The Musée d’art moderne et contemporain de Saint-Étienne Métropole (MAMC+) releases an impressive book called Collections, recounting the treasures of one of the most important museum in France. In addition to its extensive modern collection, its American minimalist works, its place in the history of design in France, and its various funds like Supports-Surfaces, Fluxus or Arte Povera, the museum has one of the richest and diverse photographic collections in France.
It goes beyond the photographic medium to address multidisciplinary movements, such as Narrative Art represented by Dennis Oppenheim, Peter Hutchinson or Jochen Gerz. Both Narrative Art and Conceptual Art were enriched by historic donations to the museum in the 1980s, thanks in particular to the collectors François and Ninon Robelin and Vicky Rémy. The history of these donations is recounted in an essay by Alexandre Quoi, curator in chief at the MAMC+.
Far from being articulated around several movements, the richness of the MAMC+ photographic collections must be conjugated in the plural. It is not a single movement, nor even a few strong axes, but represents a myriad of established, emerging or experimental artists. The history of this museum adventure is written according to the mutations of Saint-Etienne. Here is a long excerpt, taken from the essay by Nicolas Pierrot, chief curator of heritage and researcher in the Île-de-France Region: “Shifting frontiers. A collection of photographs and the risks of deindustrialisation”.
“The constitution of the collection was, to begin with, part of pioneering movement nationwide. Back in 1964, if collectors Jean and André Fage founded France’s first photography museum in Bièvres, it was not until several decades later that the million images assembled (including a famous collection of amateur photographs) were recognised as being worthy of study and exhibition, and capable of vying with the collection of apparatuses and accessories. The Musée Nicéphore Nièpce in Chalon-sur-Saône, too, was founded around a collection of objects. In 1965, Arles innovated by creating the first photography department within an art museum. Marseille soon followed suite. Next came the Musée d’Orsay in 1978, then the Musée National d’Art Moderne in the mid-1980s. For the medium to be legitimised, it had needed to enter the field of the visual arts, in the wake of pop art and narrative art. Subsequently, the valorisation of “artists using photography” prompted positive reactions from photographers and critics like Michel Nuridsany, who proclaimed the singularity of the photographic approach. It was also necessary that a new generation of historians, moving on from the long-standing inculpation of photography as artistically illegitimate, should take an interest in the specificity of the medium and the “proliferation of its uses”.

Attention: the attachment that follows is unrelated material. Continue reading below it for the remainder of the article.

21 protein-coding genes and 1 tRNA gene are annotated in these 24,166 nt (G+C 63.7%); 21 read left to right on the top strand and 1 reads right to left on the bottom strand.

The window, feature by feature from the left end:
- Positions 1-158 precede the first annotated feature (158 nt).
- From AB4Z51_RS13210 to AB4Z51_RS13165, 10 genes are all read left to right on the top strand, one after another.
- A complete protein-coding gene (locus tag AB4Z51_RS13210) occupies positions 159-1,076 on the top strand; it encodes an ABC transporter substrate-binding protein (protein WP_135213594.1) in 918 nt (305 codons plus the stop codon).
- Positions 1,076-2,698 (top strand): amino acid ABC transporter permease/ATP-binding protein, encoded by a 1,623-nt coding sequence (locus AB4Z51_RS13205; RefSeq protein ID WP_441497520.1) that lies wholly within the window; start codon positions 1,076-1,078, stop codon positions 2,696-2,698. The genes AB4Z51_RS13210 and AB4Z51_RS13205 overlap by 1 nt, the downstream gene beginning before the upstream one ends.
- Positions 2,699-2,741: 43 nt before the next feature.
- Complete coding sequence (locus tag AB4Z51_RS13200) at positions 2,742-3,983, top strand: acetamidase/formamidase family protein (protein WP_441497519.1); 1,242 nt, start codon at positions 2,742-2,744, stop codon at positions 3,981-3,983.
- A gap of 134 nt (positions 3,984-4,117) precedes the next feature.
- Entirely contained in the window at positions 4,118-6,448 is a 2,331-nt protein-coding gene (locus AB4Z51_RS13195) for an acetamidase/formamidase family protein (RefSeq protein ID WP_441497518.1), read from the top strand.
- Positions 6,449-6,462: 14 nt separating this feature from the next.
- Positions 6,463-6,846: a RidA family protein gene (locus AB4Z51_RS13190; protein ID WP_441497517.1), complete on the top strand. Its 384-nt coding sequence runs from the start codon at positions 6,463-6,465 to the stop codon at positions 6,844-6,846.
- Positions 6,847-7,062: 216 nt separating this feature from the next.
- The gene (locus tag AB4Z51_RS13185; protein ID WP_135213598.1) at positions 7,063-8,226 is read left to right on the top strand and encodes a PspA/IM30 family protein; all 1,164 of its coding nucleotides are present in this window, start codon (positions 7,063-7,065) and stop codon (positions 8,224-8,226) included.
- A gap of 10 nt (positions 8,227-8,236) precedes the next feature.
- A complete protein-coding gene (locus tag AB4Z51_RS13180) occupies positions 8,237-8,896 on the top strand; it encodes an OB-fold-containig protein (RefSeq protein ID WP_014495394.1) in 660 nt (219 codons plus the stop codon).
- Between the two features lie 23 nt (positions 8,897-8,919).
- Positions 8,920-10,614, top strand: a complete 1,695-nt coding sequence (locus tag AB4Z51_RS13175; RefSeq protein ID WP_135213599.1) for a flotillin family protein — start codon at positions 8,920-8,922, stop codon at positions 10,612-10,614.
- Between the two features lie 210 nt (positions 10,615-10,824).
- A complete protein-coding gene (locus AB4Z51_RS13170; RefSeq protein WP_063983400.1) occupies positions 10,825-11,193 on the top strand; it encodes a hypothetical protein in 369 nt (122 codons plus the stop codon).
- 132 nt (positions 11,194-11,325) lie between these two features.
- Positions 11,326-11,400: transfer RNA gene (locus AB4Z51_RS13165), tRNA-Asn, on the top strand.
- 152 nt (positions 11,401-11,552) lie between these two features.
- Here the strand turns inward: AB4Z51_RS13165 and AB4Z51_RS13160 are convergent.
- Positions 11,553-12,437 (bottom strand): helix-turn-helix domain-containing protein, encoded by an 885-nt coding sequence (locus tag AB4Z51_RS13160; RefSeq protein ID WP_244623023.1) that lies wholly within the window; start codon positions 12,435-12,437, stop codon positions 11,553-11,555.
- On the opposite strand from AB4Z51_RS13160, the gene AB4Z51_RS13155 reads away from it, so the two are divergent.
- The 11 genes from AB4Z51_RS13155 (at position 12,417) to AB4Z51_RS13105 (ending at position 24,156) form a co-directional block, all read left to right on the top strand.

Secondly, the first photography collection at the Musée d’Art Moderne de Saint-Étienne was noteworthy for its relative concision. True, the heritage from the Musée d’Art et d’Industrie was very modest: 266 photographs collected (and not inventoried) since the late nineteenth century by a few industrialists and connoisseurs. Starting in 1988, the holdings were enriched by between twenty and seventy items a year – no more; in 1996, as the acquisitions process approached a first short hiatus, the collection numbered 855 pieces. Its architects had put the emphasis on auteur photography and constructed coherent series around thematic choices. For the FRAC collection, for example, Jean-François Chevrier had begun by focusing on the theme of the body, which he soon linked with that of the worlds of work. Although not exclusive, these themes offered the starting point – and recurring motifs – on a path between different photographic approaches and continents, presented as described below by Martine Dancer in the first catalogue of the collection in 2005, and lavishly followed up in that of 2007.
The sensitive figure of Raoul Hausmann gets the ball rolling. The sixty-nine prints from the “emotional” cameraman, who in the 1930s refused the posture of his “oppressive photographer”, offer a stylised inventory of the immediate surroundings – absorbing dunes, moors and naked women’s bodies on the beach – and go on up to the experimental abstraction of his post-war photograms. The path of abstract photography is followed by Laure Albin-Guillot and Peter Keetmann in 1950, in the form of a striking woman diver making a chevron pattern against a beach of white pebbles. This sensitivity to abstraction is evident, too, in the work of certain photographers interested in the world of work. Many of the vintage photographs of factories in the 1930s taken by Piet Zwart, who was very close to the De Stijl movement, feature tight framing designed to achieve “technical beauty” through the play of decontextualised forms; and, among those of René-Jacques (at Renault) and Peter Keetmann (at Volkswagen) in the 1950s, the details of the sheet metal rolled or hammered form waves or eddies. The point being that these photographers are not hostile to a form of “subjective photography” which “privileges the pared-down form of description rather than the narrative form of amateur photography”. In counterpoint, humanist photography, too, features in the collection, ranging from the work of unidentified photographers to that of the great Walker Evans, whose “very enigmatic portrait of a woman, who seems absent from the world, [taken] unwittingly in the subway”, contrasts with his well-known and engaged documentary style and is one of the collection’s masterpieces. The documentary style, indeed, displays the formal quality and violence of its gaze in Hands of a Seriously Injured Soldier (1946) by August Sander. To capture the dramas and joys of the post-war years – this was the role also taken upon themselves by advertising and journalism which, during the 1950s, both in the East (Vaclav Jiru and Jan Lukas in Czechoslovakia) and in the West (René-Jacques, Federico Patellani) offered a source of income and field of expression to many portraitists.